Queen of the Eight Banners update


So I wrote out a whole post on pondering competence in characters. There are a lot of things that bug me about how characters “need” to be mediocre or dragged down by their weaknesses in order to have successful plots, but the topic can be a hard one to justify with real life examples of how the people I know really are without crossing lines I don’t feel comfortable crossing in a public blog. So that’s all I’ll say about the topic.

I’m still thinking about it, though. That–and character quirks. I used to think character quirks and idiosyncrasies were gimmicks, but I’ve read two books recently that did these really, really well.  Apothecary’s Daughter and The Emperor’s Edge had unique and quirky characters that still managed to feel real instead of like someone’s slapdash D&D Character Sheet.

So, in the mean time, Queen of the Eight Banners is going more slowly than I was hoping. I had to completely restructure the story and I discovered that I don’t know the main character nearly well enough to tell her story. So I sketched her, using period paintings and photographs, trying to get her right in my head — personality, story, etc.

Looks like I’m not going to get the story in by deadline, but hopefully the story will be much better than it would’ve if I hadn’t realized all of the above…


2 responses to “Queen of the Eight Banners update

  • elimatrix

    I’m still interested in hearing those thoughts–whether or not you were thinking of obsessively underpowered characters.

    • Laura

      Well, let’s see. There’s been a big debate around the blogosphere these past couple months about Mary Sue characters. One of the definitions being thrown about is that any character who is too competent is a Mary Sue, (setting aside the definitions where Mary Sue means self-insertion, etc.) Yet…the whole debate about competence in characters kind of puts my hackles up because in real life I know a whole slew of very competent, able, talented people. Yet if I were to turn these people into characters, I would get in trouble with those who believe it is wrong to make a character too competent. It feels like a celebration of mediocrity–or rather, we want an “everyman” where our “everyman” has to be dumbed down or cut down in order to be a character.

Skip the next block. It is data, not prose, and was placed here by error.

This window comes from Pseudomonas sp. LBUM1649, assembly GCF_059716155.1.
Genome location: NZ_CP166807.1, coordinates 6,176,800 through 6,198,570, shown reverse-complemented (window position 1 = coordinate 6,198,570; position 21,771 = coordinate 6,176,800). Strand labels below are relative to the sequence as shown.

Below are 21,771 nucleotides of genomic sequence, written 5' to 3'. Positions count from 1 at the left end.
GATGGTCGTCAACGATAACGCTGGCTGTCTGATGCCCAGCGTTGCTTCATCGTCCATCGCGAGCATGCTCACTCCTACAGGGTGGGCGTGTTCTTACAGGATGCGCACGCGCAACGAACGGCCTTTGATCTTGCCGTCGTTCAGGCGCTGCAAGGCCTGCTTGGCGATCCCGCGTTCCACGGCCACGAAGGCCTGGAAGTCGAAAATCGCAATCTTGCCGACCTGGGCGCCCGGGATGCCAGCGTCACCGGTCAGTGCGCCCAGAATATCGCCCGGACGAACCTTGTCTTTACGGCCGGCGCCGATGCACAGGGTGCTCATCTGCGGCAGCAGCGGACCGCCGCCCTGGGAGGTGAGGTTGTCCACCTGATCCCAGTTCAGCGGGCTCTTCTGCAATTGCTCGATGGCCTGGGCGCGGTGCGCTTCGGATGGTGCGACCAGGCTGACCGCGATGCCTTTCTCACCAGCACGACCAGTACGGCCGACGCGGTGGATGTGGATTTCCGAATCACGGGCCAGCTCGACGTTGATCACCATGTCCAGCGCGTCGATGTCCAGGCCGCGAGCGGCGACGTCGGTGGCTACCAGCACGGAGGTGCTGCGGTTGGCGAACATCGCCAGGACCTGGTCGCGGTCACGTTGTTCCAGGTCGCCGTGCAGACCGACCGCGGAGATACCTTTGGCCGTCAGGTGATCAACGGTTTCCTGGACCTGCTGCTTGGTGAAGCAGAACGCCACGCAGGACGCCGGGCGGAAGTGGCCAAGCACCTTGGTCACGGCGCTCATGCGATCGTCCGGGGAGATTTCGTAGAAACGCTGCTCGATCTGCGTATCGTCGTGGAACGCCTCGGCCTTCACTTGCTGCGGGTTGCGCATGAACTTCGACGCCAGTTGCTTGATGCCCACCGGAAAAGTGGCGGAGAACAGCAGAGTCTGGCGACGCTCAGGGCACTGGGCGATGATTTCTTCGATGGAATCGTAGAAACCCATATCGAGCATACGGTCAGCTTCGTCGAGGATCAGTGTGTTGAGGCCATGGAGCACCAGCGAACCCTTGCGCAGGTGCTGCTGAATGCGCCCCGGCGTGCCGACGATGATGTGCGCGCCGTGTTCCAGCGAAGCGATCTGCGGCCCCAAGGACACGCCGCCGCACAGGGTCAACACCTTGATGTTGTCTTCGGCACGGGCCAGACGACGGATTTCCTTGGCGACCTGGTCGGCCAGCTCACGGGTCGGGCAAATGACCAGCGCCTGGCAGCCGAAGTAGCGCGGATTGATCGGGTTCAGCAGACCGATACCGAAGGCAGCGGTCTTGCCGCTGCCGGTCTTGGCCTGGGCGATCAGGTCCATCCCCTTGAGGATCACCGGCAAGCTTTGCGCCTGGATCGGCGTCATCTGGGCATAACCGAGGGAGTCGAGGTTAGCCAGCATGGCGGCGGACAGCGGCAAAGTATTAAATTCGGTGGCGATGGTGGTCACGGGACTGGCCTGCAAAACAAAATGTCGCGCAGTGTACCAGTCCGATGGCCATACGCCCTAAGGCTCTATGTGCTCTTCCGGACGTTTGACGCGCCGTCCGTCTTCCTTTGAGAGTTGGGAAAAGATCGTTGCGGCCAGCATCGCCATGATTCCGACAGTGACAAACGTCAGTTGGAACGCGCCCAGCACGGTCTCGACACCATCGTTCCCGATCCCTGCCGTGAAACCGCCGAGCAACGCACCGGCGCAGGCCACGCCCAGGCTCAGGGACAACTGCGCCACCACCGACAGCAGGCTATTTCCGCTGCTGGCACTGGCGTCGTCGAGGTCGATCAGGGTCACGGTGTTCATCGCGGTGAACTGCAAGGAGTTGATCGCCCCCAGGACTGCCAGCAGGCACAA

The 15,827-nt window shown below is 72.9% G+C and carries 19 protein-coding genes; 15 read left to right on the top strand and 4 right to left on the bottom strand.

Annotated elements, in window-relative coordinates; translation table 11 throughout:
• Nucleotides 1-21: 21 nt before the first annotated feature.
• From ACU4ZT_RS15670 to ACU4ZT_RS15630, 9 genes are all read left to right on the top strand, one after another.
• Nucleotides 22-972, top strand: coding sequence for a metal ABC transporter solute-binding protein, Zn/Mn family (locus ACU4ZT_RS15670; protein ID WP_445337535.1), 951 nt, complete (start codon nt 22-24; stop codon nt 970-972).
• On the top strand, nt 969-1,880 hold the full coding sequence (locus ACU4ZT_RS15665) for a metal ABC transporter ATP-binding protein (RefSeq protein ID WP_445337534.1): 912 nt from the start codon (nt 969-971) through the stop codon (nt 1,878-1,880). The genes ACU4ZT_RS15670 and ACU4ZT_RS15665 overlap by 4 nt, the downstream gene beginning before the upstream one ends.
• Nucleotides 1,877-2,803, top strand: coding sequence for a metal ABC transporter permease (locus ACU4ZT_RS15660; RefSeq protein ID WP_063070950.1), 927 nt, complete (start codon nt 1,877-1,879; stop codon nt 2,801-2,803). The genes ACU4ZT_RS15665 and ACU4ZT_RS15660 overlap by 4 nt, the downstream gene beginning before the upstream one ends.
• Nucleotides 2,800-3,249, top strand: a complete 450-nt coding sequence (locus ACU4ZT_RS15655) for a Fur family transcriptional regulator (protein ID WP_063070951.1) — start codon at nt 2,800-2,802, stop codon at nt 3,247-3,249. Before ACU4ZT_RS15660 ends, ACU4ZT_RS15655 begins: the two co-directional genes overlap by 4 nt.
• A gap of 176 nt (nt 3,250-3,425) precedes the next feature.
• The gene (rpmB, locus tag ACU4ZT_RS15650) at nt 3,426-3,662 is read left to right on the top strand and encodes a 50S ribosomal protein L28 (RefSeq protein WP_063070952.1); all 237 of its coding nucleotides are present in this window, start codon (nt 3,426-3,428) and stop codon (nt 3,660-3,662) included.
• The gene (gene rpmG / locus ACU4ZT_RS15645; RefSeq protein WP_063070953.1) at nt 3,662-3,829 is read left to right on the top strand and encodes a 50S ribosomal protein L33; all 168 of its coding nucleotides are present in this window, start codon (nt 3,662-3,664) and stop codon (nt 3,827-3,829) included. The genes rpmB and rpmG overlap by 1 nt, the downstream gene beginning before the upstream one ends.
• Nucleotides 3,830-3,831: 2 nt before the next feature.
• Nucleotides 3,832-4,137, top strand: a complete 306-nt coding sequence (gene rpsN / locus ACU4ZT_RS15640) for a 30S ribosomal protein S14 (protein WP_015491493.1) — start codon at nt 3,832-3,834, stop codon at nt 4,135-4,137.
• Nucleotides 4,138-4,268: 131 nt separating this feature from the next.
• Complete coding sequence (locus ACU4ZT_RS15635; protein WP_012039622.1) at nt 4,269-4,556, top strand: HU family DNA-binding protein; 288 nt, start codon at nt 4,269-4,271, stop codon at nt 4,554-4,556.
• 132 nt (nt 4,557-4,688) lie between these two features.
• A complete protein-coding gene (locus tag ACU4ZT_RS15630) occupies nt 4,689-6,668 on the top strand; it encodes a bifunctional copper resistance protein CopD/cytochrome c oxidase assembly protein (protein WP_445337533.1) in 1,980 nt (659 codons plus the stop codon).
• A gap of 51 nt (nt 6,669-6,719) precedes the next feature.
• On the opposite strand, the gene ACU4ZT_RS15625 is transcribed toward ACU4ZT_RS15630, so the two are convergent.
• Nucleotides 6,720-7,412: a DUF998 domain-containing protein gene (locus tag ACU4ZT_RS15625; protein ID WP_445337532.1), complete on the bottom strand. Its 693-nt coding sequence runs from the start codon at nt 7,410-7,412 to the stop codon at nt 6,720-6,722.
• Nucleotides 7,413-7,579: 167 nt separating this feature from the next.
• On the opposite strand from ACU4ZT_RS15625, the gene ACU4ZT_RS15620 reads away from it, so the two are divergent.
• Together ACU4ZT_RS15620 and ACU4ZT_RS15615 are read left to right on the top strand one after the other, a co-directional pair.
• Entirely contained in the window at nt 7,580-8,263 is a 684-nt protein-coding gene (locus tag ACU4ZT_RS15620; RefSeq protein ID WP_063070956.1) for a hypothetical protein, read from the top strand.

It’s as if we are trying to make everyone average to make ourselves feel better. We don’t want to see anyone excel or take joy in working, learning, accomplishing. It rather reminds me of a SF short story I read in elementary school where everyone in the society was given “handicaps” of weights attached to their bodies or disorienting chiming bells in their head at regular intervals equal to their strengths or intelligence so that they would be just like everyone else: incapable. It makes me twitchy.

      Hmmm. Another way to put it. It’s almost as if people are more interested in character weaknesses than they are in character strengths–where their weaknesses must be more numerous than their strengths in order to be interesting.

      I guess I am more interested in the interplay between strengths and weaknesses. How strengths can become weaknesses when overused, how weaknesses can become strengths. But in order to have that interplay between the two, (something I find to be more realistic), characters have to be allowed to have multiple strengths and rich, personal histories as well as multiple weaknesses. No interplay can exist without strengths. And weaknesses should not be a one-to-one cancellation…like Superman’s kryptonite.

      I know you haven’t read it, but The Hunger Games–Katniss is only really good at two things: hunting and surviving through manipulating the system. Peeta is good at two things: being good-hearted and being artistic. Umm. Let’s see. Harry Potter: Harry is good at being heroic. Hermione is book-smart. Ron is occasionally brilliant but mostly a good friend.

      Is it because we want more iconic characters than we do round, realistic ones? I don’t know.

      So, for Ilha. She can ride without reins and shoot backwards accurately at full gallop. Common trained Jurchen/Manchu traits. But these are such potent strengths in today’s world that I feel if I were to let her be anything more, someone will turn up their nose and say, “Mary Sue!” It’s both ridiculous and unsettling.

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